I'm new to electronics, but have one straight forward question. I know all boost converters are made up of diodes, caps and coils with some sort of feedback system to regulate voltage.
I bought a 150w boost converter: BMT DC/DC BOOSTER 12-35VOUT 150W
SPECS: Module Properties : Non-isolated Step-up Module (BOOST) Input Voltage : 10-32V Output Voltage : 12-35V (adjustable) Output Current : 6A (max) Input Current : 10A (max) (Please Enhance Heat Dissipation if more than 10A) Output Power : Enhance Heat Dissipation 150W (MAX) Conversion Efficiency: 94% (measured at Input 16V, Output 19V 2.5A) Output Ripple : 2% (max) 20m-Bandwidth Operating Temperature: Industrial (-40 ~ +85°) (ambient temperature exceeds 40°, lower power use, or to enhance heat dissipation) Full load temperature rise: 45° No-load current: 25mA typical Dynamic response speed : 5% 200uS Short Circuit Protection : None (Please Install fuses and protection circuits at Input port.) Input Reverse Polarity Protection : None (Please Series diode at the input port.)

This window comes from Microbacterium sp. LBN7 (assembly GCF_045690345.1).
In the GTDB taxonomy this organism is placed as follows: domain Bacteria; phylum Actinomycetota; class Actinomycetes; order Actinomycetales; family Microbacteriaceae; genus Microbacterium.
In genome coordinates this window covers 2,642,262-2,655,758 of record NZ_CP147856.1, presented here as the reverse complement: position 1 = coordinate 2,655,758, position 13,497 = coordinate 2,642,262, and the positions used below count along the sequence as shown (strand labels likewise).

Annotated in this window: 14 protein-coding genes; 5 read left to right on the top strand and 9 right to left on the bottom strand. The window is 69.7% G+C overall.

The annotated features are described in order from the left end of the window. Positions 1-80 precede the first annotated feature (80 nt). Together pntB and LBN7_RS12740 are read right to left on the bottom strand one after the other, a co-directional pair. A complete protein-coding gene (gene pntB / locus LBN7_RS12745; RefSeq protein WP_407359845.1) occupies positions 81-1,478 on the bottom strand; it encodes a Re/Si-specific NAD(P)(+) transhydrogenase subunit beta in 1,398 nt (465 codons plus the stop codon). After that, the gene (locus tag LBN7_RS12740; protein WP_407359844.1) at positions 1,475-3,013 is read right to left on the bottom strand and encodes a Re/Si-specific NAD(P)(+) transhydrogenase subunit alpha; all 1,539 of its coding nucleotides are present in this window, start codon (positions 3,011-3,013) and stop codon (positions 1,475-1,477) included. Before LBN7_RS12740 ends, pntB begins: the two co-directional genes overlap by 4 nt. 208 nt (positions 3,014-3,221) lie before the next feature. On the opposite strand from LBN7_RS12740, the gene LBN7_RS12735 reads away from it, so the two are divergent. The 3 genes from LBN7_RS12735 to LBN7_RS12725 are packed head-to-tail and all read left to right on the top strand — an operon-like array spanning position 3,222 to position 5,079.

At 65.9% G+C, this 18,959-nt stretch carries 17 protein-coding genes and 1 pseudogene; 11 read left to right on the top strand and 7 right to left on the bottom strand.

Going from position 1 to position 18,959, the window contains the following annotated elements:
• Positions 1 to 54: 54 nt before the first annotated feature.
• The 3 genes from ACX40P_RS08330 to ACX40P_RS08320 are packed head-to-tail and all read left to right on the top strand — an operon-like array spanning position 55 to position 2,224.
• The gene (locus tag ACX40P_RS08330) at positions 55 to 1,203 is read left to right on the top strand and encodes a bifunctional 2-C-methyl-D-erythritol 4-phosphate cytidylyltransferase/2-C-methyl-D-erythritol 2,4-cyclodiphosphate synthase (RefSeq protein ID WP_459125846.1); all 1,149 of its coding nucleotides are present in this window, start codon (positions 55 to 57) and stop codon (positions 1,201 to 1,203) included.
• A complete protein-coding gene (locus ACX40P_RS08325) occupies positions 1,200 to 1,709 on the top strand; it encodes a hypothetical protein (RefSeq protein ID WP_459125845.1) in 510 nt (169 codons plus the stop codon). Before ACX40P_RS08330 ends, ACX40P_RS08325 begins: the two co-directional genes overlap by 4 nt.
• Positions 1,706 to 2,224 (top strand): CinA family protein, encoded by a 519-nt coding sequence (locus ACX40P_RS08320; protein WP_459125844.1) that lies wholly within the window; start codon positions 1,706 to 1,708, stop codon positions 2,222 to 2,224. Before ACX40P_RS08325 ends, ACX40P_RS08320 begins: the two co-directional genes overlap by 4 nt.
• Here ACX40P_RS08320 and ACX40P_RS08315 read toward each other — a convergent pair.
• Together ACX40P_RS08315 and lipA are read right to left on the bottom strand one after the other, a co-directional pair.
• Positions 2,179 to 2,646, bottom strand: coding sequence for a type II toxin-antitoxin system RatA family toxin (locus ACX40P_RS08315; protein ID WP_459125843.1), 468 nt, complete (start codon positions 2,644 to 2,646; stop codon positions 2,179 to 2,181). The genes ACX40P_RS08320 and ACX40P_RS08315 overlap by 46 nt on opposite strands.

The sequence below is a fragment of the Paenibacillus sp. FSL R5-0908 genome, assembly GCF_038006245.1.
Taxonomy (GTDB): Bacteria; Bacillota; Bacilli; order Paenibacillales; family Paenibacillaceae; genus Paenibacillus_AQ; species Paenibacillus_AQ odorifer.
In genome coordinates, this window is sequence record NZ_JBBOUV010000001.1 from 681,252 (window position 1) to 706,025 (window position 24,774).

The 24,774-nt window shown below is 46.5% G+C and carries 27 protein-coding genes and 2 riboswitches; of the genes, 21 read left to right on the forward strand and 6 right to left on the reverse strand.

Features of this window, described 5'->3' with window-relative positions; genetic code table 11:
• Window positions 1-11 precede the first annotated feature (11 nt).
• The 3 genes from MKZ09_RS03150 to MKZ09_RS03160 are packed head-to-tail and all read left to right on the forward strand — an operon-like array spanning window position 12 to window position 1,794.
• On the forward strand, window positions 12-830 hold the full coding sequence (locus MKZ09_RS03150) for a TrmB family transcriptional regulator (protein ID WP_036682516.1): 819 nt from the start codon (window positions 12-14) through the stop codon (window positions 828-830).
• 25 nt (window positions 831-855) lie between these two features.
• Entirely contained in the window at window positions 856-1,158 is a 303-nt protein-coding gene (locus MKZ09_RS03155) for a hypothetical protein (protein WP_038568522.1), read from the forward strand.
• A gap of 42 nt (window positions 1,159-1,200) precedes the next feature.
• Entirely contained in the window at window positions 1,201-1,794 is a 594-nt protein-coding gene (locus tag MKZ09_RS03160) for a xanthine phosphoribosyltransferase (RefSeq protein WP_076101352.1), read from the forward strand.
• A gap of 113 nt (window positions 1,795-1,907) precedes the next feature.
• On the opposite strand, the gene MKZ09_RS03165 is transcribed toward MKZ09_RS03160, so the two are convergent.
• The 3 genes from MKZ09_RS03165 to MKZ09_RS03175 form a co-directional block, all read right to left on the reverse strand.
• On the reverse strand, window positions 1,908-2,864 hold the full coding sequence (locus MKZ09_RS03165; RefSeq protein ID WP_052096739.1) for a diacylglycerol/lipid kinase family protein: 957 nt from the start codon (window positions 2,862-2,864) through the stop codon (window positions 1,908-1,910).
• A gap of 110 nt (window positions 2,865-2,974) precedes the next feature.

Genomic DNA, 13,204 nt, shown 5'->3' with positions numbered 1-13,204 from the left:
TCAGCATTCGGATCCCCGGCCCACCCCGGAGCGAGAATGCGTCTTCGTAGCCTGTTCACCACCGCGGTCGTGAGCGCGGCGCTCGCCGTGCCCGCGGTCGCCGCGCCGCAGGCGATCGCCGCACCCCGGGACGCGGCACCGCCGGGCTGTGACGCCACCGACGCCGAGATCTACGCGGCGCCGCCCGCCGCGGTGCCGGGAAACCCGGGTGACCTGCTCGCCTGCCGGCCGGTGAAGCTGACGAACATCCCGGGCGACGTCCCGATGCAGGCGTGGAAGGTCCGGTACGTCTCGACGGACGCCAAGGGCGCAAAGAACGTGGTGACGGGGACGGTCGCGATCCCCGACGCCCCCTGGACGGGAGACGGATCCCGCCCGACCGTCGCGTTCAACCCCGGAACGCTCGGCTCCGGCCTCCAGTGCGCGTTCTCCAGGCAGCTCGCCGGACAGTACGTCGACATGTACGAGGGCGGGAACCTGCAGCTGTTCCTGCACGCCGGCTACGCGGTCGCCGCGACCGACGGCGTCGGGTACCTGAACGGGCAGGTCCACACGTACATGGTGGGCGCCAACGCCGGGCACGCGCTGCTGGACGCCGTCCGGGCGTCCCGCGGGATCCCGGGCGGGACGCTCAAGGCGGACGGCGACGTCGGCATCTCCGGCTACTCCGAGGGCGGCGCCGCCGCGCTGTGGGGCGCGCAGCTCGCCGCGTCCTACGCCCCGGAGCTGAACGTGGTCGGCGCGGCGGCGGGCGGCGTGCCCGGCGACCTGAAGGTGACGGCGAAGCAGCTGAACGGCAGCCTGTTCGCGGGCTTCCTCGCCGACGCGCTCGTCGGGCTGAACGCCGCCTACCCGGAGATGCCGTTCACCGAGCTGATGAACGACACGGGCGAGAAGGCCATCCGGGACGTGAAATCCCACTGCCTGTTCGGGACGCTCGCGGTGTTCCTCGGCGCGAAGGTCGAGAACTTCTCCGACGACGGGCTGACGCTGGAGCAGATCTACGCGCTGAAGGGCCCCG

In short it recommends to place a diode (out of interest I've bought a schotkky 10SQ050) in series at the input port to protect against reverse polarity, but what I don't understand is; do I simply just place the diode (with Cathode connected directly to the in+) inline of the In+ line? see figure 1. OR must it be placed in parallel with the in+ and in-? If so then in which direction would the diode be placed? see figure 2
I would really like to understand more. It doesn't make sense to me that the diode is to be placed in series with the input, despite it stating it needs to be in series, so I just want to understand. Please help me understand! Thanks a ton for your time!